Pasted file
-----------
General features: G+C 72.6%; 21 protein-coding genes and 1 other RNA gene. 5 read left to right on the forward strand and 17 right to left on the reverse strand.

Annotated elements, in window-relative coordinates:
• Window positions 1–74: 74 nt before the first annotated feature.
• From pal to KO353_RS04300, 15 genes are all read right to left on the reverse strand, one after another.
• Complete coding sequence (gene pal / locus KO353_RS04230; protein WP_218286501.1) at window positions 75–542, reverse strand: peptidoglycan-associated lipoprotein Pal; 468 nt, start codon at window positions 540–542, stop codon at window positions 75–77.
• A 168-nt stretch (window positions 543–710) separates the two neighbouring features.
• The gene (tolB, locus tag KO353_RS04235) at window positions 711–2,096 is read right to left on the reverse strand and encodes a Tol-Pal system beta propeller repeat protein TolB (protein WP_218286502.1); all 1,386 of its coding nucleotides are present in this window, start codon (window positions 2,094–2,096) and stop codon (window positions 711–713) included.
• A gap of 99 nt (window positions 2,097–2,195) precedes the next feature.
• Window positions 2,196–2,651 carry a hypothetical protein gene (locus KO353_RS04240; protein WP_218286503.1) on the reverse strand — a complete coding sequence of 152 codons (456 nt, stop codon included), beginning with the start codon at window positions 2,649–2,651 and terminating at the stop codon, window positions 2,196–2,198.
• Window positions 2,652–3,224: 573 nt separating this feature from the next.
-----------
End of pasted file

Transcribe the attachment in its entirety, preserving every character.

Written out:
General features: G+C 72.6%; 21 protein-coding genes and 1 other RNA gene. 5 read left to right on the forward strand and 17 right to left on the reverse strand.

Annotated elements, in window-relative coordinates:
• Window positions 1–74: 74 nt before the first annotated feature.
• From pal to KO353_RS04300, 15 genes are all read right to left on the reverse strand, one after another.
• Complete coding sequence (gene pal / locus KO353_RS04230; protein WP_218286501.1) at window positions 75–542, reverse strand: peptidoglycan-associated lipoprotein Pal; 468 nt, start codon at window positions 540–542, stop codon at window positions 75–77.
• A 168-nt stretch (window positions 543–710) separates the two neighbouring features.
• The gene (tolB, locus tag KO353_RS04235) at window positions 711–2,096 is read right to left on the reverse strand and encodes a Tol-Pal system beta propeller repeat protein TolB (protein WP_218286502.1); all 1,386 of its coding nucleotides are present in this window, start codon (window positions 2,094–2,096) and stop codon (window positions 711–713) included.
• A gap of 99 nt (window positions 2,097–2,195) precedes the next feature.
• Window positions 2,196–2,651 carry a hypothetical protein gene (locus KO353_RS04240; protein WP_218286503.1) on the reverse strand — a complete coding sequence of 152 codons (456 nt, stop codon included), beginning with the start codon at window positions 2,649–2,651 and terminating at the stop codon, window positions 2,196–2,198.
• Window positions 2,652–3,224: 573 nt separating this feature from the next.